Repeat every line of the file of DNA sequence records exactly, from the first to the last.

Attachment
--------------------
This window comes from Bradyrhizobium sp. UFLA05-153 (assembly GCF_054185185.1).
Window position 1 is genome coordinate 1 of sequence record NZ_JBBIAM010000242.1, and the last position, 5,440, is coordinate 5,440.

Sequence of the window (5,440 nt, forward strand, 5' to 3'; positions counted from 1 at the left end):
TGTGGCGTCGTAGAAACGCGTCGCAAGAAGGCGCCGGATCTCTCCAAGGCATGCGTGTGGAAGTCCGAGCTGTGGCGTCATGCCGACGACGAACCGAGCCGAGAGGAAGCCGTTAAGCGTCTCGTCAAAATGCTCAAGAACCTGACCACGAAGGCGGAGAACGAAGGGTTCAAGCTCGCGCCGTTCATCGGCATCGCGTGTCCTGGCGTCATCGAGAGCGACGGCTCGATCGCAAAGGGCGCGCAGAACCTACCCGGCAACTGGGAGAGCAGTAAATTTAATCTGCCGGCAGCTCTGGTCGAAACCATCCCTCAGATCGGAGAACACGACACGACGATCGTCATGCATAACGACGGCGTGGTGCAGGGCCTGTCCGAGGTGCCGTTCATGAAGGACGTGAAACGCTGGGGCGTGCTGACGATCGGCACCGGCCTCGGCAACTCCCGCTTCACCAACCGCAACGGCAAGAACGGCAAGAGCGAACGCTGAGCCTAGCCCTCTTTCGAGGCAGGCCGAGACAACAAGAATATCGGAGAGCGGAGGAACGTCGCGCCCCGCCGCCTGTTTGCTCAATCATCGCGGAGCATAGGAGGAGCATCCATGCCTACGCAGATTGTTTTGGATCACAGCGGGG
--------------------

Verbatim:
This window comes from Bradyrhizobium sp. UFLA05-153 (assembly GCF_054185185.1).
Window position 1 is genome coordinate 1 of sequence record NZ_JBBIAM010000242.1, and the last position, 5,440, is coordinate 5,440.

Sequence of the window (5,440 nt, forward strand, 5' to 3'; positions counted from 1 at the left end):
TGTGGCGTCGTAGAAACGCGTCGCAAGAAGGCGCCGGATCTCTCCAAGGCATGCGTGTGGAAGTCCGAGCTGTGGCGTCATGCCGACGACGAACCGAGCCGAGAGGAAGCCGTTAAGCGTCTCGTCAAAATGCTCAAGAACCTGACCACGAAGGCGGAGAACGAAGGGTTCAAGCTCGCGCCGTTCATCGGCATCGCGTGTCCTGGCGTCATCGAGAGCGACGGCTCGATCGCAAAGGGCGCGCAGAACCTACCCGGCAACTGGGAGAGCAGTAAATTTAATCTGCCGGCAGCTCTGGTCGAAACCATCCCTCAGATCGGAGAACACGACACGACGATCGTCATGCATAACGACGGCGTGGTGCAGGGCCTGTCCGAGGTGCCGTTCATGAAGGACGTGAAACGCTGGGGCGTGCTGACGATCGGCACCGGCCTCGGCAACTCCCGCTTCACCAACCGCAACGGCAAGAACGGCAAGAGCGAACGCTGAGCCTAGCCCTCTTTCGAGGCAGGCCGAGACAACAAGAATATCGGAGAGCGGAGGAACGTCGCGCCCCGCCGCCTGTTTGCTCAATCATCGCGGAGCATAGGAGGAGCATCCATGCCTACGCAGATTGTTTTGGATCACAGCGGGG